NATIONAL HARBOR, Md. -- The Yankees made a quick strike to land a bat, agreeing to terms with outfielder/designated hitter Matt Holliday on a one-year, $13 million contract that was formally announced by the team on Wednesday.The sides reached the agreement on Sunday. MLB.com's Jon Paul Morosi confirmed the financial
NATIONAL HARBOR, Md. -- The Yankees made a quick strike to land a bat, agreeing to terms with outfielder/designated hitter Matt Holliday on a one-year, $13 million contract that was formally announced by the team on Wednesday.
The sides reached the agreement on Sunday. MLB.com's Jon Paul Morosi confirmed the financial terms.
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Yankees general manager Brian Cashman indicated at the time that the slugger met several criteria that the team had outlined for its next designated hitter.
"Ultimately with the DH role, our preference would be to find someone that would be a short-term contract that allows us to retain our Draft pick, that prioritizes payroll flexibility as we move forward, doesn't block any kids going forward in the future," Cashman said on Sunday without acknowledging the agreement. "Matt Holliday would qualify under all those circumstances."
Holliday, who turns 37 in January, batted .246 with a .322 on-base percentage and a .461 slugging percentage in 110 games for the Cardinals this past season, hitting 20 doubles, one triple and 20 home runs with 62 RBIs. He missed nearly seven weeks late in the season due to a fractured right thumb.
The right-handed hitter is a seven-time All-Star and has spent 7 1/2 of his 13 big league seasons with St. Louis, owning a lifetime .303 average with 295 home runs and 1,153 RBIs in 1,773 games for the Cardinals, Rockies and Athletics.
"We didn't score enough last year, so we were trying to improve that in certain ways," Cashman said.
The Yankees' search for a proven hitter started with last month's trade of Brian McCann to the Astros for two Minor League pitching prospects.
Holliday figures to see most of his time as a designated hitter for New York, though he could also see time as a corner outfielder and as a backup to the projected Greg Bird/Tyler Austin platoon at first base, where he has played 10 career games -- all this past season.
In addition to Holliday, the Yankees had shown some level of interest in free-agent slugger Edwin Encarnacion, but balked at his high price tag and attached Draft compensation. Encarnacion has reportedly turned down a four-year, $80 million offer from the Blue Jays.
"Ultimately, he's an exceptional hitter," Cashman said of Encarnacion. "As of right now, our plan is to go with the kids at first and [Aaron Judge and Aaron Hicks] in right field. The DH criteria is what I'm looking to settle on, so I don't have a spot for him right now."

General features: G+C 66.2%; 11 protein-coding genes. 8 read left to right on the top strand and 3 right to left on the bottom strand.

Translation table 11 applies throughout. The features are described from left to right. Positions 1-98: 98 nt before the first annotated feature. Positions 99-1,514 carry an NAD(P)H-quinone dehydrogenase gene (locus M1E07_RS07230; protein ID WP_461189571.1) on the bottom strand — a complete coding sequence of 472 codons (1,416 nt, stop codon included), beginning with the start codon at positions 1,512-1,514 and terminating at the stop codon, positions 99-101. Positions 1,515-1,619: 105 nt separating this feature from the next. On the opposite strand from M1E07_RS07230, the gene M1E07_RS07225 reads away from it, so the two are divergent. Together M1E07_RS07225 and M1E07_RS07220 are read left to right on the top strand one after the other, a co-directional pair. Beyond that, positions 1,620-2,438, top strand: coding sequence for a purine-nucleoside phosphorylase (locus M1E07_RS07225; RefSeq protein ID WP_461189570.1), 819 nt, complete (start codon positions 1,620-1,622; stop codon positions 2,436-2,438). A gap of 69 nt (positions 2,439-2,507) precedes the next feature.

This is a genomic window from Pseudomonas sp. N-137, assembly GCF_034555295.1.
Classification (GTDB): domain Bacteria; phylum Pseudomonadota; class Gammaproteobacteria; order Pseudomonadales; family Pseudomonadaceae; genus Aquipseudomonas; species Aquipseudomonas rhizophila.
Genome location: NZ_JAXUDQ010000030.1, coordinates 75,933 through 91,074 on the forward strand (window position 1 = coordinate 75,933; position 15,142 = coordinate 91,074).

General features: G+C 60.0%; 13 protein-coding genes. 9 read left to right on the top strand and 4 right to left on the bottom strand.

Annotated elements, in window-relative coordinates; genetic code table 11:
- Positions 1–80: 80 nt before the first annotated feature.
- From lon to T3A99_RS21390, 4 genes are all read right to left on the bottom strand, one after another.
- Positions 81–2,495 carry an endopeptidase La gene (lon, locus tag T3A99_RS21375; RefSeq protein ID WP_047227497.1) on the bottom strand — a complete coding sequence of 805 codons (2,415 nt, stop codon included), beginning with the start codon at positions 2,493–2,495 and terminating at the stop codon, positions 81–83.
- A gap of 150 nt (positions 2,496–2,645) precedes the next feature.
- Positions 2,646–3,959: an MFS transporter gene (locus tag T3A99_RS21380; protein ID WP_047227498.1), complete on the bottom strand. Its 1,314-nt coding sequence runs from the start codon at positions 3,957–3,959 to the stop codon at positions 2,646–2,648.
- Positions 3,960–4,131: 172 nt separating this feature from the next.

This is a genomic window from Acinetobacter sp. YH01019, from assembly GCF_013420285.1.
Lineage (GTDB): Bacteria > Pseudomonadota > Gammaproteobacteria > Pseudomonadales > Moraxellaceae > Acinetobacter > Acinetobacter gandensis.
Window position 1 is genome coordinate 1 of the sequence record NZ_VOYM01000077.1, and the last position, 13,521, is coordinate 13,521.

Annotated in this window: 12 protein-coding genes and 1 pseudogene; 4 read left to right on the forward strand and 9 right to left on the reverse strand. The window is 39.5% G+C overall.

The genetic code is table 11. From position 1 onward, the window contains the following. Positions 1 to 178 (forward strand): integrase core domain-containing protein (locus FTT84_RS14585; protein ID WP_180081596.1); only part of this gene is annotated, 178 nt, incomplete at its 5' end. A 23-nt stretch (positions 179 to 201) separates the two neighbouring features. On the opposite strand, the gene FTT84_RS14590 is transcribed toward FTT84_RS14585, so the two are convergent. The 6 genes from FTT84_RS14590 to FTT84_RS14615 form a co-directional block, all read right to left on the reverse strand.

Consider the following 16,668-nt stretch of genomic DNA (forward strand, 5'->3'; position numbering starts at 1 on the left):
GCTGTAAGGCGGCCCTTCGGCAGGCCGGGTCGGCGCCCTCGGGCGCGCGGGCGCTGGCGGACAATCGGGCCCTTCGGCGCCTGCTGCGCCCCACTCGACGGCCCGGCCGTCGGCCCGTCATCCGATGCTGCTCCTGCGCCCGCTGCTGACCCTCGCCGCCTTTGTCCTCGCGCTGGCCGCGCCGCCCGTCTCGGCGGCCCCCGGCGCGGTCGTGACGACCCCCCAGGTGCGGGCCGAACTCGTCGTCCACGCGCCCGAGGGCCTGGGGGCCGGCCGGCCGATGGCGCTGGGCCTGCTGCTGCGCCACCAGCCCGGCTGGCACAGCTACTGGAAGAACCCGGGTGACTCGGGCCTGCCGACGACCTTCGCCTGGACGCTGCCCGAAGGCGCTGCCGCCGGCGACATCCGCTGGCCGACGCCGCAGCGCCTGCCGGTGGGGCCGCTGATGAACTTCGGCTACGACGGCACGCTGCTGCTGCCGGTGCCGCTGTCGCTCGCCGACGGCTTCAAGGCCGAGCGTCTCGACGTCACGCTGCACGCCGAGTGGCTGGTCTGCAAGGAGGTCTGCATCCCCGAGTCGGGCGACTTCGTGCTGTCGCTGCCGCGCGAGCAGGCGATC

New York was interested in Carlos Beltrán but did not tender the former Yankee an offer before he agreed to a one-year, $16 million deal with the Astros.
"He moved quicker than we had an interest in moving on," Cashman said. "I don't feel like I missed out on any opportunities so far; I think the bat market is flush and I think the bullpen market is flush. Just because his time frame was quicker, that's good for him. He found the place, the money, the contract, the term and a full no-trade that made him jump. Our time frame was going to be a little longer than that."
With the lineup vacancy plugged, Cashman arrived at the Gaylord National Resort & Convention Center on Monday afternoon and turned his full attention to the Yankees' pitching needs. Cashman indicated that a report suggesting he had checked in on Twins infielder Brian Dozier was false.
Cashman has said the Yankees are in the market for multiple relievers, as they remain strongly interested in a reunion with free-agent closer Aroldis Chapman, and would like to add a solid starting pitcher to supplement a rotation headed by Masahiro Tanaka, Michael Pineda and CC Sabathia.
Fantasy spin | Fred Zinkie (@FredZinkieMLB)
Though he spent time on the disabled list and dealt with poor batted-ball luck in 2016 (.253 BABIP), Holliday served as a potent force in the batter's box nonetheless. Finishing third among big leaguers in average exit velocity -- 94.7 mph, per Statcast™ (minimum 200 balls in play) -- the slugger belted 20 homers over 382 at-bats and recorded his best ISO (.215) since '11. He should enjoy hitter-friendly Yankee Stadium -- a venue that works best for left-handed hitters but also plays well for righty sluggers. If Holliday can avoid a third consecutive injury-interrupted campaign, he should help mixed-league owners with roughly 25 home runs and 80 RBIs.
Bryan Hoch has covered the Yankees for MLB.com since 2007. Follow him on Twitter @bryanhoch and on Facebook.